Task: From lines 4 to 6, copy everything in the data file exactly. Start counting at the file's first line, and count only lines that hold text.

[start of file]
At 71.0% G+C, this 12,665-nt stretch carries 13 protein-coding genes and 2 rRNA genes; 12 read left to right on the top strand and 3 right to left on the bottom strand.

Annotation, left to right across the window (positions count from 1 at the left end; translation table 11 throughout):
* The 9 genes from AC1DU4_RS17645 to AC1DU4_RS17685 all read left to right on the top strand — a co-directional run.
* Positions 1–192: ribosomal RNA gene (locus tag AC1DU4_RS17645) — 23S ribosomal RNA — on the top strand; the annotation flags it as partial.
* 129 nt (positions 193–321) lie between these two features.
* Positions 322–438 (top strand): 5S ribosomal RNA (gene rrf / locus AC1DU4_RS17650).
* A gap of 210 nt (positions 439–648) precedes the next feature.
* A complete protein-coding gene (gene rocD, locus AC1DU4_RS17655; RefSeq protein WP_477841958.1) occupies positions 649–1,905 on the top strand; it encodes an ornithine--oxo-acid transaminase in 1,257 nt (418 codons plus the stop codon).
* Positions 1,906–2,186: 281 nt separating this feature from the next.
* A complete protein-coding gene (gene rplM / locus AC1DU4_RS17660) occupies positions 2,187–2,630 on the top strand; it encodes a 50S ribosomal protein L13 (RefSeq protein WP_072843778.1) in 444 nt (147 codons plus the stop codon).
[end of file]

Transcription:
* Positions 1–192: ribosomal RNA gene (locus tag AC1DU4_RS17645) — 23S ribosomal RNA — on the top strand; the annotation flags it as partial.
* 129 nt (positions 193–321) lie between these two features.
* Positions 322–438 (top strand): 5S ribosomal RNA (gene rrf / locus AC1DU4_RS17650).